USB microphones have grown steadily in popularity in recent years, and with good reason - they've become much better in terms of sound quality, and their plug and play approach makes set up a breeze compared to their XLR siblings, and some are much cheaper too.
**The OMOTON R1 USB Microphone was reviewed using hardware provided and sent to us by OMOTON, but in no way influenced the review.
The OMOTON R1 is a £30.99 USB Condenser Microphone, and as such it does not require any form of pre-amp or external audio interface to operate, simply plug it in.
The R1 is actually a very aesthetically pleasing microphone, looking very similar to the Audio Technica AT2020, only smaller and sporting a blue brushed metal look instead of black. Unlike the AT2020 however, there is also a multi-function dial that allows control of gain, press to toggle mute on/off, and press longer to activate the noise reduction feature.
The R1 also comes as a complete kit, and comes in a very stylish box that adds to the more 'premium' look the R1 is going for, that £30.99 asking price also nets you a box that's full of great extras:
R1 Condenser Microphone
The overall feel and construction of the R1 is very nice, I really like the blue brushed metal look, and there's a decent amount of weight to the microphone, and whilst it's a little small, OMOTON have managed to fit a diaphragm capsule with a sampling rate of 192KHz/24Bit, and a frequency response time of 20Hz-20KHz inside the small body.
There is a ring hinge bracket that you attach to the included tri-pod, which whilst a little on the short side, still gets the job done. The bracket will also attach to a boom arm if you prefer (which I did for the review).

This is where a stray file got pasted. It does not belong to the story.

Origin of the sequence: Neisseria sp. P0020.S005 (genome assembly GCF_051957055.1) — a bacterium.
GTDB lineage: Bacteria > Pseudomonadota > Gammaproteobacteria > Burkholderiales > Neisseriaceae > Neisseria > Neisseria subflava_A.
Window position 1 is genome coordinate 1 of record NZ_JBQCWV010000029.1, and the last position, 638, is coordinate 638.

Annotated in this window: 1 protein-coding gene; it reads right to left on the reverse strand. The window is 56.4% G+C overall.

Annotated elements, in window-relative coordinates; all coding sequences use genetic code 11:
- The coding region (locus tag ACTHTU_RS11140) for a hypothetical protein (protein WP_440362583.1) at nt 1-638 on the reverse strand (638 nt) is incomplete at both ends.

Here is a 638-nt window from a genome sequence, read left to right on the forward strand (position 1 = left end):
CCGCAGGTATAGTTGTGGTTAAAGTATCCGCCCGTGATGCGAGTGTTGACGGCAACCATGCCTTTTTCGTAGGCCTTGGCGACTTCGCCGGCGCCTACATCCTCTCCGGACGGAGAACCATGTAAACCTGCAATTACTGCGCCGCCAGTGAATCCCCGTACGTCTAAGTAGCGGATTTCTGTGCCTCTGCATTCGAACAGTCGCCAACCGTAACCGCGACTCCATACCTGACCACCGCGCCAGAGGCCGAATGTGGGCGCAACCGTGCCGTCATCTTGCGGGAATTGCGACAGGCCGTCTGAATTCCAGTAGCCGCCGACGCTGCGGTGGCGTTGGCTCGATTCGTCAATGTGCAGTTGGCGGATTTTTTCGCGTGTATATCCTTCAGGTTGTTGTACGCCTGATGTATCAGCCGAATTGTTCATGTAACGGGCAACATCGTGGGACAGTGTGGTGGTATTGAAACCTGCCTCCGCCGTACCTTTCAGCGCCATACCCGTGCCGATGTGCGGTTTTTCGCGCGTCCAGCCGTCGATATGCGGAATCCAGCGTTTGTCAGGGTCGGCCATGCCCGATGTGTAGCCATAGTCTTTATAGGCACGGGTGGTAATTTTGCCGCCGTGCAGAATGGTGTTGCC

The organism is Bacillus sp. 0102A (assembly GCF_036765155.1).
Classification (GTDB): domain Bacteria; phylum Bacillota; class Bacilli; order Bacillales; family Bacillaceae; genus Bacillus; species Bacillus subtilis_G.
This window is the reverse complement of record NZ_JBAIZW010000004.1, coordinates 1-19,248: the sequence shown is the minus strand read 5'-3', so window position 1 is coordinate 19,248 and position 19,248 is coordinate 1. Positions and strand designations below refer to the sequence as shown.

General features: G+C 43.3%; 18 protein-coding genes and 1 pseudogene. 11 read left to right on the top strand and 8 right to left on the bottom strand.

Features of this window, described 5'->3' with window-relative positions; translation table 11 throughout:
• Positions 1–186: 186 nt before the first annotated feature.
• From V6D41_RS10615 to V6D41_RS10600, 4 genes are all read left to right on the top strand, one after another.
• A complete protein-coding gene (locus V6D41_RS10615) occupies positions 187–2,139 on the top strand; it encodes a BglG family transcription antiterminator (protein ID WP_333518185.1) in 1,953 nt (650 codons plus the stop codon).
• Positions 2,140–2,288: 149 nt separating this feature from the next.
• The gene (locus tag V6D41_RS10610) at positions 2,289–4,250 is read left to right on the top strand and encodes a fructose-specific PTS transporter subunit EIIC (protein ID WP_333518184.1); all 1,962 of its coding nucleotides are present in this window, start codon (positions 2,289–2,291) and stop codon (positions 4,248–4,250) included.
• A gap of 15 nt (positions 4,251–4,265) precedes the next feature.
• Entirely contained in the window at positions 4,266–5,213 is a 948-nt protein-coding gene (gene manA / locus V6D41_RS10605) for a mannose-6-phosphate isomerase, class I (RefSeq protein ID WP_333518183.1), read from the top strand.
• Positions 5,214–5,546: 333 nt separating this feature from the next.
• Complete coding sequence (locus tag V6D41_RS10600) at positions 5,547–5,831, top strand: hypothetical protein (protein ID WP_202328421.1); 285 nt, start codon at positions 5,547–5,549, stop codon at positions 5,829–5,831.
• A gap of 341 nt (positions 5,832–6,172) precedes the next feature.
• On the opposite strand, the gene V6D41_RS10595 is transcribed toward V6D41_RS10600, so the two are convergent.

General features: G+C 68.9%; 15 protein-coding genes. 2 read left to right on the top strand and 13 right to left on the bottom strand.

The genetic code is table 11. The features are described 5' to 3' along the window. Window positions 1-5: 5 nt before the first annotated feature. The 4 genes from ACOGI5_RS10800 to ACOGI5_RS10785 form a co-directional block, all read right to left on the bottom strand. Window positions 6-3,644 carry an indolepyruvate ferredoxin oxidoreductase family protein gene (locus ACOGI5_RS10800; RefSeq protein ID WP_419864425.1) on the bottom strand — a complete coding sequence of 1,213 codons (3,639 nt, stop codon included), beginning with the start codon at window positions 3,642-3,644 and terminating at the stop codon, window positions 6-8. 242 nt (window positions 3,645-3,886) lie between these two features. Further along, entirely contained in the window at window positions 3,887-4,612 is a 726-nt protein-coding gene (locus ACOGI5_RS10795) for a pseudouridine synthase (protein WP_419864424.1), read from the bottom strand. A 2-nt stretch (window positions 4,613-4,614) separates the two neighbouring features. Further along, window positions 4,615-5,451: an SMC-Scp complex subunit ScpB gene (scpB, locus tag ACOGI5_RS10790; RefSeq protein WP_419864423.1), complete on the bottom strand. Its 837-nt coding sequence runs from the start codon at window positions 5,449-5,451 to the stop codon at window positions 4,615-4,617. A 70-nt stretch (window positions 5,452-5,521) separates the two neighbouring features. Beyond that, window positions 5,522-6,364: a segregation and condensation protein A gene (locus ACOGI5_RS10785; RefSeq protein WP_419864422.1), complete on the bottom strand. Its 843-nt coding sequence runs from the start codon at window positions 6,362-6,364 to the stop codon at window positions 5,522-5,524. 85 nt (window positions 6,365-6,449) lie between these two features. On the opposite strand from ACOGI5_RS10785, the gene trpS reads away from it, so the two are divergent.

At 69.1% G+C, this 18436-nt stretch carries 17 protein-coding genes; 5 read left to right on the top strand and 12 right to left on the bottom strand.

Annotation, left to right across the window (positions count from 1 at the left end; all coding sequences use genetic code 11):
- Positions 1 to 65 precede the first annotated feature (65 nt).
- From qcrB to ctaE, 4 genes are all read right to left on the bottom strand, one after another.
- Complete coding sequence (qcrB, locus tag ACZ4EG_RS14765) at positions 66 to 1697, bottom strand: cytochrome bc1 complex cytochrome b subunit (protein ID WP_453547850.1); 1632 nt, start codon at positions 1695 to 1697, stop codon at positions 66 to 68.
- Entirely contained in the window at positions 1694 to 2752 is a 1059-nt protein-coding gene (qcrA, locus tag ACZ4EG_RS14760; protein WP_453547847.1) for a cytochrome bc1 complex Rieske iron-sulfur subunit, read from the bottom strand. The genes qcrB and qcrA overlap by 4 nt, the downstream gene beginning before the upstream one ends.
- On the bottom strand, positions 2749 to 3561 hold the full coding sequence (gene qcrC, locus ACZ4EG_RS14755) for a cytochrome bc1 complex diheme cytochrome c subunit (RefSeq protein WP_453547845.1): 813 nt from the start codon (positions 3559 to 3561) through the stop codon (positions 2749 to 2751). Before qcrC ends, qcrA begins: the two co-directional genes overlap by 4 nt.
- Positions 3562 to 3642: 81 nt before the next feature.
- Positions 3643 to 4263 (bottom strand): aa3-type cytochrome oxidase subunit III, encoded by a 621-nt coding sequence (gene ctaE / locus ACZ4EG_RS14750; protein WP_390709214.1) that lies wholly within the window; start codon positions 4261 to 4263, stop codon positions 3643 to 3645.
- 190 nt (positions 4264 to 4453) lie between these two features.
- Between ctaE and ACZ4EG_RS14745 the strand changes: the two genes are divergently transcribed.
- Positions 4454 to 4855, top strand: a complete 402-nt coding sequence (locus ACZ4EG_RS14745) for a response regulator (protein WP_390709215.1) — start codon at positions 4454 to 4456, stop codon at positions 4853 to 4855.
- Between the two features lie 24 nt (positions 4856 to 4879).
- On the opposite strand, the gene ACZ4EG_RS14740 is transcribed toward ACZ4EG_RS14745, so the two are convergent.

Set up with the R1 is simply a matter of plugging it in, and as such it's a very easy process, Windows picked up the R1 instantly, and both Adobe Audition and Audacity recognised the device straight away.
A note to mention is the R1 at it's default is a quiet device, but by doing a test audio monitoring or a test recording, adjusting the gain via the dial as you talk will allow you to see the waveforms increase on your software of choice, whether this is a hardware or driver issue I'm not sure, and it's not exactly a deal-breaker by any means - just make sure you check before you start recording/streaming.
Speaking of the dial, there's no start/end points, it just keeps going for all eternity, so ensure that you're monitoring the levels when using it to make sure you're at the right peak.
The noise cancellation feature that was mentioned earlier, is a very surprising addition to a £30.99 microphone, and I'm happy to say for the most part it works pretty well. It's not perfect, but nor would I expect it to be on a microphone at this price range - but just the fact it's there and it works is very impressive.
I was rendering a video, and seeing as during a render is one of the only times my PC fans make any noise, I figured it would be a good time to test it out.
Pressing and holding the dial turns on the feature, and a blue led waveform indicates it's turned on. Upon listening back to the audio, I was very impressed that it blocked out my PC fans, but once my dog Rosco decided to walk around the laminate floor, it couldn't block the sounds of him pitter-patting around, but for the most part it works, which just adds to the R1's value.
There aren't many budget microphones that look good, sound great, and have additional features built into the mic, such as gain control, mute functionality and noise cancellation, all on top of the box having everything you need to get up and running without buying additional extras.
The OMOTON R1 is a terrific microphone, providing you're in the market for a budget mic that has great extras like noise cancellation. Those already using a higher end mic won't want to downgrade, but I genuinely hope OMOTON decide to delve into higher end mics, as I think they could bring out something fantatsic.
Check out the OMOTON R1 below: